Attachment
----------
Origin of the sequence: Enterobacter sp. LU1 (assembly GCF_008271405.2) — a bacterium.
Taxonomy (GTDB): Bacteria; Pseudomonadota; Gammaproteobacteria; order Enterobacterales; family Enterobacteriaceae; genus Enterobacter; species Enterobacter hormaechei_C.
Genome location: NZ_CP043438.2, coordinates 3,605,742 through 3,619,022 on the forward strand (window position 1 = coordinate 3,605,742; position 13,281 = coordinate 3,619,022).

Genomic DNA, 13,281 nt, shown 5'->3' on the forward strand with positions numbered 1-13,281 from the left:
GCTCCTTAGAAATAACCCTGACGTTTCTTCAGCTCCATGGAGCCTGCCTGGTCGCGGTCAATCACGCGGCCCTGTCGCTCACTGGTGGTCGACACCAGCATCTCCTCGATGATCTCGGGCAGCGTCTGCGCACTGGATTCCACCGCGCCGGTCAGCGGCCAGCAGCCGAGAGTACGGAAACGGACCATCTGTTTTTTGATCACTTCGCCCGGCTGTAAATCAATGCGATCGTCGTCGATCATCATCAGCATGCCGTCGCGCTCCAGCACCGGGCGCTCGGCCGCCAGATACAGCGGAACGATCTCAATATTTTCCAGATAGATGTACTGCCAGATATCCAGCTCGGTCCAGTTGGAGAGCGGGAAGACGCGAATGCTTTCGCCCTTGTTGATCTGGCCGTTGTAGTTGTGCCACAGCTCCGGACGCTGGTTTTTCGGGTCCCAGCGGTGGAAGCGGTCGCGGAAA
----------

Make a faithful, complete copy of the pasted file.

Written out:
Origin of the sequence: Enterobacter sp. LU1 (assembly GCF_008271405.2) — a bacterium.
Taxonomy (GTDB): Bacteria; Pseudomonadota; Gammaproteobacteria; order Enterobacterales; family Enterobacteriaceae; genus Enterobacter; species Enterobacter hormaechei_C.
Genome location: NZ_CP043438.2, coordinates 3,605,742 through 3,619,022 on the forward strand (window position 1 = coordinate 3,605,742; position 13,281 = coordinate 3,619,022).

Genomic DNA, 13,281 nt, shown 5'->3' on the forward strand with positions numbered 1-13,281 from the left:
GCTCCTTAGAAATAACCCTGACGTTTCTTCAGCTCCATGGAGCCTGCCTGGTCGCGGTCAATCACGCGGCCCTGTCGCTCACTGGTGGTCGACACCAGCATCTCCTCGATGATCTCGGGCAGCGTCTGCGCACTGGATTCCACCGCGCCGGTCAGCGGCCAGCAGCCGAGAGTACGGAAACGGACCATCTGTTTTTTGATCACTTCGCCCGGCTGTAAATCAATGCGATCGTCGTCGATCATCATCAGCATGCCGTCGCGCTCCAGCACCGGGCGCTCGGCCGCCAGATACAGCGGAACGATCTCAATATTTTCCAGATAGATGTACTGCCAGATATCCAGCTCGGTCCAGTTGGAGAGCGGGAAGACGCGAATGCTTTCGCCCTTGTTGATCTGGCCGTTGTAGTTGTGCCACAGCTCCGGACGCTGGTTTTTCGGGTCCCAGCGGTGGAAGCGGTCGCGGAAA